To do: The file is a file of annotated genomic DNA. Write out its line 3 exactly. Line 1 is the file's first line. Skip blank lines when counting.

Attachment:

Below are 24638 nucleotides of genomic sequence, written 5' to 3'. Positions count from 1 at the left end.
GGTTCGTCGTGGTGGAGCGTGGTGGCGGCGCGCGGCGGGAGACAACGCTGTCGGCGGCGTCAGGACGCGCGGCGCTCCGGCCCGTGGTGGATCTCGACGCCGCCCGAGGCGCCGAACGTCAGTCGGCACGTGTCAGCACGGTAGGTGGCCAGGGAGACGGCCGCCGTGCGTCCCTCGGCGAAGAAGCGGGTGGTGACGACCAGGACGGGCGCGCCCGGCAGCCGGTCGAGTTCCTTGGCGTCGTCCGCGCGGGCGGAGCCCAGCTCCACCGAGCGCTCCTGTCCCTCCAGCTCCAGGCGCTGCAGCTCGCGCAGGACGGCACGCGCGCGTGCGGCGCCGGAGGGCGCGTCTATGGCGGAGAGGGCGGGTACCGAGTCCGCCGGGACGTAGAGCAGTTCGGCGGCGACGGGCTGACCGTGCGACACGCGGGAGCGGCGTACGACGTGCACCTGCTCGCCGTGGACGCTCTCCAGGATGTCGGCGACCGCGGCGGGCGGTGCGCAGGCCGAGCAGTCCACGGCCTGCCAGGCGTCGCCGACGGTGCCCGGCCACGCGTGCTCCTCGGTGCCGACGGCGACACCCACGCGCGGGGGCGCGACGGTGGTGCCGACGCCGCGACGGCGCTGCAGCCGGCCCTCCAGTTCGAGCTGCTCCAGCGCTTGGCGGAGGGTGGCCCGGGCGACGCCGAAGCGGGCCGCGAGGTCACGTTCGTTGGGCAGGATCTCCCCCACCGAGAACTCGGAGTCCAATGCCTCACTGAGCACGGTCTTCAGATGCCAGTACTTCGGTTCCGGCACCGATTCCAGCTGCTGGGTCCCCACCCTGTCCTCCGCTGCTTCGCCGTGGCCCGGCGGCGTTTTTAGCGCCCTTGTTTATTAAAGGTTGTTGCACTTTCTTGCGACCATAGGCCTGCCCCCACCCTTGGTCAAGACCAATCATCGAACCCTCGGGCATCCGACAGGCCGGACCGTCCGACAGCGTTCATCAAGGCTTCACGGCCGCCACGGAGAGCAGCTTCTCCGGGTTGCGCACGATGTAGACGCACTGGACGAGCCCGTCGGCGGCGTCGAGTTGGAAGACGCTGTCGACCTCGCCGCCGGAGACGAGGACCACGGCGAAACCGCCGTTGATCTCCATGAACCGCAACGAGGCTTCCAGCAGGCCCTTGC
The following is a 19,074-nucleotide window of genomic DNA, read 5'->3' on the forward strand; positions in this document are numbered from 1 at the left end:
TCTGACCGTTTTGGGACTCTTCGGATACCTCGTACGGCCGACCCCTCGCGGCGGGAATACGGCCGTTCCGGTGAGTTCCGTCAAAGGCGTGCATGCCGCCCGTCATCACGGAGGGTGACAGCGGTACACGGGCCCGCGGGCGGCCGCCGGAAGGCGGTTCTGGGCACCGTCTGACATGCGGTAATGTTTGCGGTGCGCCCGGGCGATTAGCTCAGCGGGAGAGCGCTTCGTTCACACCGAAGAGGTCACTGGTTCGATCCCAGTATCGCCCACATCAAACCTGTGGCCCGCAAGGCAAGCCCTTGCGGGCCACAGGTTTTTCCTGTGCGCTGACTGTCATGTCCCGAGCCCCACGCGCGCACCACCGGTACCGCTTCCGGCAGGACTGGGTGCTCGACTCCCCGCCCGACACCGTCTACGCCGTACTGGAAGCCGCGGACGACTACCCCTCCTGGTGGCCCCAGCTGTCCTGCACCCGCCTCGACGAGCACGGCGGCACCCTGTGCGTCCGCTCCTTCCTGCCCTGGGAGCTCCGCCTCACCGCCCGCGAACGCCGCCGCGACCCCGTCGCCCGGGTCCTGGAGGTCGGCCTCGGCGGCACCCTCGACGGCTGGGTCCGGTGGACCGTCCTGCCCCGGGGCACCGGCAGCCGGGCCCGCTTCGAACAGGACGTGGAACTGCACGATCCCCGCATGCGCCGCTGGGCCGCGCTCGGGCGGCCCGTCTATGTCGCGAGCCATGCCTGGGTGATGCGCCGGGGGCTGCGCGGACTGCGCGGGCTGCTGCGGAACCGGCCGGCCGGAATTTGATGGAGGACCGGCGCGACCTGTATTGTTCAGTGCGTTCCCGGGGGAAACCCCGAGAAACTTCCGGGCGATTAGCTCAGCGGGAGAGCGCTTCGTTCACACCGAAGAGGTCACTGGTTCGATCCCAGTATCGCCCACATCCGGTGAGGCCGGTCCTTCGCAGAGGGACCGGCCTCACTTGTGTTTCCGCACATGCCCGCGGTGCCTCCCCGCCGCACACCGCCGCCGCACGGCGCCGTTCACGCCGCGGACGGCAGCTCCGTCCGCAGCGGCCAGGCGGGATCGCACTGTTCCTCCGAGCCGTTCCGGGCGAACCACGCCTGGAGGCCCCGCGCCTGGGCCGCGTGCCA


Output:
The following is a 19,074-nucleotide window of genomic DNA, read 5'->3' on the forward strand; positions in this document are numbered from 1 at the left end: